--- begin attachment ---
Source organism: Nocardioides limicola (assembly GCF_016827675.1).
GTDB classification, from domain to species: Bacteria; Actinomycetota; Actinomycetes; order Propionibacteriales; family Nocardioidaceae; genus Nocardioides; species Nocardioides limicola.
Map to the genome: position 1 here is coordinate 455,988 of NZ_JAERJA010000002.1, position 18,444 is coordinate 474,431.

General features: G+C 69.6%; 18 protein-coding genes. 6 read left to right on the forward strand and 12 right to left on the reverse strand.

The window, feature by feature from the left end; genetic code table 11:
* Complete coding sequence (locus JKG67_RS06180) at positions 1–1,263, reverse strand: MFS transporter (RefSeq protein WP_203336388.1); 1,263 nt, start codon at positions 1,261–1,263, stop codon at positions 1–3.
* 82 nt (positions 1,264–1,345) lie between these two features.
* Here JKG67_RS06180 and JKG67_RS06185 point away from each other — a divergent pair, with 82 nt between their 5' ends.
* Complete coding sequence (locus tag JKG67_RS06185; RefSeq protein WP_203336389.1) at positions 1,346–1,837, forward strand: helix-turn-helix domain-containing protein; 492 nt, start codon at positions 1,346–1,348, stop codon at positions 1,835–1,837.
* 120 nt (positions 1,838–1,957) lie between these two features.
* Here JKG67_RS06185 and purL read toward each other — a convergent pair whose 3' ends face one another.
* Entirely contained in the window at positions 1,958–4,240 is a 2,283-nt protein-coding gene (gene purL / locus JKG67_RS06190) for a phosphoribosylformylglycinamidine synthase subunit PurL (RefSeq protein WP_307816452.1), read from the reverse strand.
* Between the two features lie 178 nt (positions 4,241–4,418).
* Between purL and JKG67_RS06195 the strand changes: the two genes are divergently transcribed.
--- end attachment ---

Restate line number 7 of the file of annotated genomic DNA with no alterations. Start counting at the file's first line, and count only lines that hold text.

* 82 nt (positions 1,264–1,345) lie between these two features.